Generically, any market that depends on the existence of the primary
market. The prices in the secondary market are partially dependent
on the prices in the primary market.
A catch-all term for any market whose existence depends on the products
created in the primary market, whether it be
cars, farm equipment, mortgages,
CERTIFICATES OF DEPOSIT,
This is just one example: a lending bank (primary market) holding
mortgages on its own customers, i.e. mortgages on which the payments have a good record
for at least one year, can sell a
block of these qualified mortgages to a finance company, let's say ABC
Mortgage (secondary market), a large investor in mortgages.
pays the lending
bank the risk-adjusted fair value of those mortgages. ABC gets the full
rights to all remaining interest and principal payments. (In many
instances, the lending bank continues to collect the mortgage payments for
an administration fee, so you may not know that your loan has been sold,
but this in no way affects either the value of your loan or your
Here is another example: the lending bank owns individually
qualified mortgages for a nanosecond and sells them by established
contract to ABC Mortgage. The lending bank profits by the points it
collected from the borrower, and by the administration fee it is paid by
ABC for collecting the monthly payments from the borrower.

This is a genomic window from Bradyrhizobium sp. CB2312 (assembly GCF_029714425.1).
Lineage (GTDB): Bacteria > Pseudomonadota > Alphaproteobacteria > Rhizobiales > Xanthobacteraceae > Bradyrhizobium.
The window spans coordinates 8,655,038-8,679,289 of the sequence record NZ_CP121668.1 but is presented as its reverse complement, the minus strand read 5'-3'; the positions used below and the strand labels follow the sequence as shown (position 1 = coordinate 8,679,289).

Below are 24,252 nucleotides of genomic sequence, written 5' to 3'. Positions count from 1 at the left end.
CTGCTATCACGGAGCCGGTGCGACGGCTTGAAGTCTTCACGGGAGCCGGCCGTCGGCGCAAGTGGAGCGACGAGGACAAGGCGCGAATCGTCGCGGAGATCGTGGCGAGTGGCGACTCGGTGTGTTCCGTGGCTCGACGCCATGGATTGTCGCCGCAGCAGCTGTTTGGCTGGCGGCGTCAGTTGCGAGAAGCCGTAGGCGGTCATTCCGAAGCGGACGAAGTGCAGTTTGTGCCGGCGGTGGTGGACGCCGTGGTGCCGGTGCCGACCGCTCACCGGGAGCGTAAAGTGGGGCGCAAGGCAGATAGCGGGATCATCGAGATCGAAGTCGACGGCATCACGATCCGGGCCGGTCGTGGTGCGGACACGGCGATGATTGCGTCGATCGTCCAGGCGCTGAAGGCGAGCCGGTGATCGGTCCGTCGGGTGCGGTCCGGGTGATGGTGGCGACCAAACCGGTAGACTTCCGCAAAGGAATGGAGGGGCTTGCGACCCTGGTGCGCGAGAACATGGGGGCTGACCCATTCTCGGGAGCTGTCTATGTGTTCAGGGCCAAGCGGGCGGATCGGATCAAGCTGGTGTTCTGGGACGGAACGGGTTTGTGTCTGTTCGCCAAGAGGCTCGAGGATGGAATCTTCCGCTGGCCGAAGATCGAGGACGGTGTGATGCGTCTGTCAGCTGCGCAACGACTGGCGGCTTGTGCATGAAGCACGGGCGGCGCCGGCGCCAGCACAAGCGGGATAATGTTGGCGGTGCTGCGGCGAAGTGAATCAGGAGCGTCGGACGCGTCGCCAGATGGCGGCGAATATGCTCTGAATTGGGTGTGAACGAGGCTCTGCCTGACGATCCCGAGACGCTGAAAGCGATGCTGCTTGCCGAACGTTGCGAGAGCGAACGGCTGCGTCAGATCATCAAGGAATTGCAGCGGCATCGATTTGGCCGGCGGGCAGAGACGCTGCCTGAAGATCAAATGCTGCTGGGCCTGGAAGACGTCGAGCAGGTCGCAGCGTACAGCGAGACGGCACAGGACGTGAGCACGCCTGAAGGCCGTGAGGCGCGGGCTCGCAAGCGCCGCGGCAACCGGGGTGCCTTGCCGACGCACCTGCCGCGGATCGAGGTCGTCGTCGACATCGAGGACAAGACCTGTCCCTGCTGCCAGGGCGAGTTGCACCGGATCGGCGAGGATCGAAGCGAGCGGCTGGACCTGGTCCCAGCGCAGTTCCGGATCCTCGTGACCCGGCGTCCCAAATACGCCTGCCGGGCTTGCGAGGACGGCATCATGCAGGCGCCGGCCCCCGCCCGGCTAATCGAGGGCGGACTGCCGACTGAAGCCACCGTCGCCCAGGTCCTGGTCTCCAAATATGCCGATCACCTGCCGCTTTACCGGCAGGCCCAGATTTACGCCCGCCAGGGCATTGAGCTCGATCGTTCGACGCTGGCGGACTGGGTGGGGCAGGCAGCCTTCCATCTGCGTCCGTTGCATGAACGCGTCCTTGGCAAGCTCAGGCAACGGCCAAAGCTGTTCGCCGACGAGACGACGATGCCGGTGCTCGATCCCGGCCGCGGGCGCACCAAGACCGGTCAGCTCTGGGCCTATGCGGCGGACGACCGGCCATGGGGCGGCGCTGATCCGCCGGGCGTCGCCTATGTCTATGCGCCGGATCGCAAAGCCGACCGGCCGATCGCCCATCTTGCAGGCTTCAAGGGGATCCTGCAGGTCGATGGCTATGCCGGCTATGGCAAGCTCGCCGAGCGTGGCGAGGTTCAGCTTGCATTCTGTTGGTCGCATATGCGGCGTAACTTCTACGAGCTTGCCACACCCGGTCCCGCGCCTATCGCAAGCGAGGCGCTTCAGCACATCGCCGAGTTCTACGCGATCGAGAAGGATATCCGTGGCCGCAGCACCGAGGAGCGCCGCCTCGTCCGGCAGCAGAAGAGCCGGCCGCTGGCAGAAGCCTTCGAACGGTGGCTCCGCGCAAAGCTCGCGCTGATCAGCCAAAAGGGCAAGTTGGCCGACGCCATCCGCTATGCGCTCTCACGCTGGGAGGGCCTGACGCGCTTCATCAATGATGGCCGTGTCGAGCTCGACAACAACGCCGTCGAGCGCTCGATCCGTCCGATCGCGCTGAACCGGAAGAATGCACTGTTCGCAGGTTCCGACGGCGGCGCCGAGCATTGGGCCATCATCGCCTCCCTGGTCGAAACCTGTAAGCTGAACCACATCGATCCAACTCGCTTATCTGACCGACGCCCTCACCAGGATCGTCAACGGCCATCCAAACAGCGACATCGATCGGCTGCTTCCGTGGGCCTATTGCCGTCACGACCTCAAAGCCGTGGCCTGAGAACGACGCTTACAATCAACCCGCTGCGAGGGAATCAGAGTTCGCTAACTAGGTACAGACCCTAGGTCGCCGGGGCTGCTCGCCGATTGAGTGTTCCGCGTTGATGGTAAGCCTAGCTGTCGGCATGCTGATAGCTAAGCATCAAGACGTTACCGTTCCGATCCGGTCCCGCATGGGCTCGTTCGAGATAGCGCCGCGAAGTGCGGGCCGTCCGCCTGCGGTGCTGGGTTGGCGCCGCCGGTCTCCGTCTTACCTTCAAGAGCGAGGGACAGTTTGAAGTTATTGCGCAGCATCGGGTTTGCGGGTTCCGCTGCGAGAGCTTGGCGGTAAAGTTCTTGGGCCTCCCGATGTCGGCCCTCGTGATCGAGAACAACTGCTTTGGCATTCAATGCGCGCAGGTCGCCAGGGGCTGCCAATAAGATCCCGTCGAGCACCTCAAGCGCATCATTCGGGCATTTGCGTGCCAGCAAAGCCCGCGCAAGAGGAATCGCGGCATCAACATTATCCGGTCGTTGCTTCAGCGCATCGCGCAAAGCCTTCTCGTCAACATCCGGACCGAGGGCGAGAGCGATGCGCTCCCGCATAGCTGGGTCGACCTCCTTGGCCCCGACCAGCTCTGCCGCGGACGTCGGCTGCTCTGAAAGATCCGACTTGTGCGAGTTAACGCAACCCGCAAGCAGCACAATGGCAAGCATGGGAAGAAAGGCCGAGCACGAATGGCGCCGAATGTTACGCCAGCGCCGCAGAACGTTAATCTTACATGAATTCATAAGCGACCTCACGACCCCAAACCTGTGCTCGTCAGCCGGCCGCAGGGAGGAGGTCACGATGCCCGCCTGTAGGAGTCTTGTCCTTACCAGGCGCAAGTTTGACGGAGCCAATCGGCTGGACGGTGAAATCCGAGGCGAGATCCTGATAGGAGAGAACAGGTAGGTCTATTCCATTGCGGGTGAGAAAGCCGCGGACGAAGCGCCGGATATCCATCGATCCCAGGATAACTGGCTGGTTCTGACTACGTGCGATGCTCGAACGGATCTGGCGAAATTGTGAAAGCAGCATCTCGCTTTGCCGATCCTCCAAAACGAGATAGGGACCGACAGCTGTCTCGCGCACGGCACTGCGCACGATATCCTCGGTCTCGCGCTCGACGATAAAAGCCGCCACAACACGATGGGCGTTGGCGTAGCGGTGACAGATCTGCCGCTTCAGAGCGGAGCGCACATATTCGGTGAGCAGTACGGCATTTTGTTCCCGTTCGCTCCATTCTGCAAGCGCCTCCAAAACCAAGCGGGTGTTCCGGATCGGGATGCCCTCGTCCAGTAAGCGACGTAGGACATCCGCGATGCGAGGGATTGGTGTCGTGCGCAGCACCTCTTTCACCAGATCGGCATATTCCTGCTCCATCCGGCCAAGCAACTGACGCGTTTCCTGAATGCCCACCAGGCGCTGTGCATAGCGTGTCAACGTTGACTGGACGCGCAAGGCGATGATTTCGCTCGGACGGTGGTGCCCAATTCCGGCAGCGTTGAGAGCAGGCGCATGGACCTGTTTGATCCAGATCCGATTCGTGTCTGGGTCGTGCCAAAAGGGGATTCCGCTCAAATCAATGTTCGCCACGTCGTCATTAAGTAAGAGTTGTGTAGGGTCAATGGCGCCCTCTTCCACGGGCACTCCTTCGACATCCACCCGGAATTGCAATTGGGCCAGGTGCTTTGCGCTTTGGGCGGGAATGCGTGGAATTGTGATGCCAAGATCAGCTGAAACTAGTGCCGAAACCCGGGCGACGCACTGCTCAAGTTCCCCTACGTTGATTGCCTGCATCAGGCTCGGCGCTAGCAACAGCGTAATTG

In each case, the value of each individual mortgage is judged by the terms
of the loan, the quality of the lender, and various calculations based on
risk-adjusted fair value calculation standards for the current market.
Swindlers involved in
HIGH-YIELD INVESTMENT PROGRAM scams often refer to the Secondary
Market as pension funds, brokerage houses, Trusts, and insurance companies that
CUT SECURITIES created in bulk* once they have been
for as short a period as
The swindler tells a potential investor that enormous profits can be made by
purchasing these fresh cut securities and selling them the next day in the
con artist tells you that "seasoned" means that the Secondary
Market cannot purchase securities directly from the issuer. The con artist
must use your money to create the securities or purchase the securities,
known in ScamSpeak™ as a
Once this has been accomplished, the securities are considered a safe investment
by the Secondary Market.
*The scammer would have you believe that securities are created in bulk,
run off the printing press in batches, as it were - unattached to
individual specific transactions.
is complete hogwash and bears absolutely no resemblance to actual issuance and
trade of securities,